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The Use of Storytelling to Promote Literacy Skills in Biology Education: An Intervention Proposal

The Use of Storytelling to Promote Literacy Skills in Biology Education: An Intervention Proposal
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Author(s): Tamara Esquivel Martin (Universidad Autónoma de Madrid, Spain), Jose Manuel Pérez Martín (Universidad Autónoma de Madrid, Spain) and Beatriz Bravo Torija (Universidad Autónoma de Madrid, Spain)
Copyright: 2021
Pages: 23
Source title: Interdisciplinary Approaches Toward Enhancing Teacher Education
Source Author(s)/Editor(s): M. Dolores Ramírez-Verdugo (Universidad Autónoma de Madrid, Spain) and Bahar Otcu-Grillman (Mercy College, USA)
DOI: 10.4018/978-1-7998-4697-0.ch009

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Abstract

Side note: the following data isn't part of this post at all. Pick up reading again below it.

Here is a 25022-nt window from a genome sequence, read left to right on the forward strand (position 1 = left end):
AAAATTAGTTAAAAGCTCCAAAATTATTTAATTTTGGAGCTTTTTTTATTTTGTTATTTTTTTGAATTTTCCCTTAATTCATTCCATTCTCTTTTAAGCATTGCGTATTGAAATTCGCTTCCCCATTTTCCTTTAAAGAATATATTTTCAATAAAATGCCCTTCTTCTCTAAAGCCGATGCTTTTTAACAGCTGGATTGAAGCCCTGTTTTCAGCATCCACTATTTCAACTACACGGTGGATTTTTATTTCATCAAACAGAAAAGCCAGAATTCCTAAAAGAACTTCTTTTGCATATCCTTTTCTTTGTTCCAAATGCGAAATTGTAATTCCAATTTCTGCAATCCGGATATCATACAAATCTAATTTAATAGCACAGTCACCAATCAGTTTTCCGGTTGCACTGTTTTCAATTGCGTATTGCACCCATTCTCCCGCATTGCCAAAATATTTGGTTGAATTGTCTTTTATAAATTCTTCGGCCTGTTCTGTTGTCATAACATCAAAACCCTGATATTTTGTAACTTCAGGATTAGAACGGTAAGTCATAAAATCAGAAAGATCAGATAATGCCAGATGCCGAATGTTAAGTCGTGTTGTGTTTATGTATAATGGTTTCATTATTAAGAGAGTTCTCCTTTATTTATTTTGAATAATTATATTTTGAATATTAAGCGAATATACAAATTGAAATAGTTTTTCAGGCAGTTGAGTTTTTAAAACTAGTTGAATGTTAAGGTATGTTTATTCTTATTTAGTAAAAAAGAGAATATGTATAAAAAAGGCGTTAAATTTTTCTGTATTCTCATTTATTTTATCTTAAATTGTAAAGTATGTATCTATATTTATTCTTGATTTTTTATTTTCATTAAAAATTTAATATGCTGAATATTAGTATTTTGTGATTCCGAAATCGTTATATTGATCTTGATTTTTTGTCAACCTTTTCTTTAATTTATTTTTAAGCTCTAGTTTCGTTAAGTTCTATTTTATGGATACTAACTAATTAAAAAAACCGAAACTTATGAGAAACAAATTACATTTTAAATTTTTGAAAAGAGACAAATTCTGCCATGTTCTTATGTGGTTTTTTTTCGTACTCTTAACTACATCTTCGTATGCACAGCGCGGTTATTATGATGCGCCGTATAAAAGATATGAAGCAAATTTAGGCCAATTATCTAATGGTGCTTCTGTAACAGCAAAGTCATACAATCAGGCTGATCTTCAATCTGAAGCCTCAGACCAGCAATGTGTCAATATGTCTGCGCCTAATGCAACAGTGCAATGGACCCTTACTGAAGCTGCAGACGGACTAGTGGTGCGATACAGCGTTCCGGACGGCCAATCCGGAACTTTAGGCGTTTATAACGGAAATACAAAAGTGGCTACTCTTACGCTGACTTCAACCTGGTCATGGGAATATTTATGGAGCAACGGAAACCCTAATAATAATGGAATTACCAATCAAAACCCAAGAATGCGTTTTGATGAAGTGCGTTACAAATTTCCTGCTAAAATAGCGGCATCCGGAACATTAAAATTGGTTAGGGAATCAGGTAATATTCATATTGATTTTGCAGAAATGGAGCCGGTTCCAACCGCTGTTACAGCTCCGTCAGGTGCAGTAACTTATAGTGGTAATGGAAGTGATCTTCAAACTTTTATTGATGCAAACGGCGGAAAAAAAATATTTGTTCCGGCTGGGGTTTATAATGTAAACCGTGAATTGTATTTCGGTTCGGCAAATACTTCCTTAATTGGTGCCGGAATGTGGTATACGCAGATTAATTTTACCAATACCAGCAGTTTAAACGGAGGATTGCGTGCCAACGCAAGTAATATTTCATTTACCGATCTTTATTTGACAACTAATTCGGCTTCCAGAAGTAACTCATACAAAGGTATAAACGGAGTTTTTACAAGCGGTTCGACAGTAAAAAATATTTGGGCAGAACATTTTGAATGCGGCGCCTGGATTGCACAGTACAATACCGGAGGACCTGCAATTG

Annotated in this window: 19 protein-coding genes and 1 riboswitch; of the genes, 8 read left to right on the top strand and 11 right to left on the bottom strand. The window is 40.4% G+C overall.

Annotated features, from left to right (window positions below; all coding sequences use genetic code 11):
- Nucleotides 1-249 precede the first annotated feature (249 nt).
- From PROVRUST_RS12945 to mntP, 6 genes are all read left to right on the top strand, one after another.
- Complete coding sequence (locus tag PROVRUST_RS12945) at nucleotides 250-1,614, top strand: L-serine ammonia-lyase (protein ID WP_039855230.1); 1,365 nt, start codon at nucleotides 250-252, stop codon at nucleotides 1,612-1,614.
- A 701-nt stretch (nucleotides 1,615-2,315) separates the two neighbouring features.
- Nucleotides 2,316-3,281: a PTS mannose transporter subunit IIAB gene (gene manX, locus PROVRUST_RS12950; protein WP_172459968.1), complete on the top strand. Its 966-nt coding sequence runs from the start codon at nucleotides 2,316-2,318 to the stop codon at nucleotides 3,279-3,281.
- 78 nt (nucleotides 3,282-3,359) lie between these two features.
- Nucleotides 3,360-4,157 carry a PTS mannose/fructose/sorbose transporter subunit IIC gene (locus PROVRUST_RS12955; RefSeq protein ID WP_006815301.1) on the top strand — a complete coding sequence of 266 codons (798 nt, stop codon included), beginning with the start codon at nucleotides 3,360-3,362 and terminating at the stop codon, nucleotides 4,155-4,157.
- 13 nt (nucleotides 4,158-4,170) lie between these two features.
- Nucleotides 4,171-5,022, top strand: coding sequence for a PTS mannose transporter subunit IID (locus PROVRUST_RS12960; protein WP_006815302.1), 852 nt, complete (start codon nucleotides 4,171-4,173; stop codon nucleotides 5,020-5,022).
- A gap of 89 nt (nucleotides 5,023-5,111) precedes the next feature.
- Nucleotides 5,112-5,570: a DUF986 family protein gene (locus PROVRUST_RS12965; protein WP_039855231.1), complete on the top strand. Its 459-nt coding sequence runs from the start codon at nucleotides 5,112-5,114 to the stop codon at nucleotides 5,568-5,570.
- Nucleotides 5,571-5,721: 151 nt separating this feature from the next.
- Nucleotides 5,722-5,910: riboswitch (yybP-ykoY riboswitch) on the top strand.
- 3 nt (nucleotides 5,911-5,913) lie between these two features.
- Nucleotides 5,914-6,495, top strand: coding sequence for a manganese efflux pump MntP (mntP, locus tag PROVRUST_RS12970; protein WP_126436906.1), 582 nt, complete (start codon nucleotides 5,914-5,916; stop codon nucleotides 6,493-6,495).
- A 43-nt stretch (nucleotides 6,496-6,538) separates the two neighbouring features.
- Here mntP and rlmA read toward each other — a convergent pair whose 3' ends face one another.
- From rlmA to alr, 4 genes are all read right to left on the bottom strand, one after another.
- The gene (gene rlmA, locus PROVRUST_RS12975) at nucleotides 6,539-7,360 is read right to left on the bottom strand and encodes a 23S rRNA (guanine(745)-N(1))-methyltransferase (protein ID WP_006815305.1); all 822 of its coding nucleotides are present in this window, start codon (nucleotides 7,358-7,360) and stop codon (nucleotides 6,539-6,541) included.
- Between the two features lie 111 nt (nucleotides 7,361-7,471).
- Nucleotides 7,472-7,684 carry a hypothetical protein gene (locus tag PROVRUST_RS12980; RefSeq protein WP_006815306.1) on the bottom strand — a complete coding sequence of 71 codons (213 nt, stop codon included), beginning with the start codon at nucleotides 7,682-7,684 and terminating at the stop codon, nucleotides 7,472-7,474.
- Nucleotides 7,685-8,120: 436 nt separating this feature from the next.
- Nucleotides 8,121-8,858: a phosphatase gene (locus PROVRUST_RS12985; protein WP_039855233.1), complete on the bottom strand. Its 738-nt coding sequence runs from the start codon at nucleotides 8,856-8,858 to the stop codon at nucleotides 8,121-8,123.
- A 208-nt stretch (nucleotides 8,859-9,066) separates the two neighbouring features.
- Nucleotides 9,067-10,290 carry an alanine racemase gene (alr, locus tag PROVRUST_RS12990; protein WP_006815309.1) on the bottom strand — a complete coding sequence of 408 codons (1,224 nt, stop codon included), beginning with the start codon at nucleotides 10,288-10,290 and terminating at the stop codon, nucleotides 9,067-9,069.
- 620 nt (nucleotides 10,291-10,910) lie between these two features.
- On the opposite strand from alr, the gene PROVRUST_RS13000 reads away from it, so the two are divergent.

This chapter provides biology teachers with a cell division-based teaching sequence to develop the literacy skills of 10th grade students using the storytelling potential. The objectives are 1) to analyze the design process of this sequence and 2) to examine how it is implemented in two classrooms in terms of a communicative approach. The sequence design is informed by the didactical transposition approach. The authors analyze the transformation of reference knowledge, firstly, into a teaching sequence of four activities organized around authentic issues, such as cancer treatment or reproductive problems, and then, into taught knowledge. The results show that the use of storytelling in design could enhance students' scientific literacy, scientific discourse, and problem-solving competence, as it allows for their greater participation (80-90% of utterances). Interactive approaches (8/10 episodes) predominate in experts-learners discussions, improving students' view of science as a process and not as a closed set of notions.

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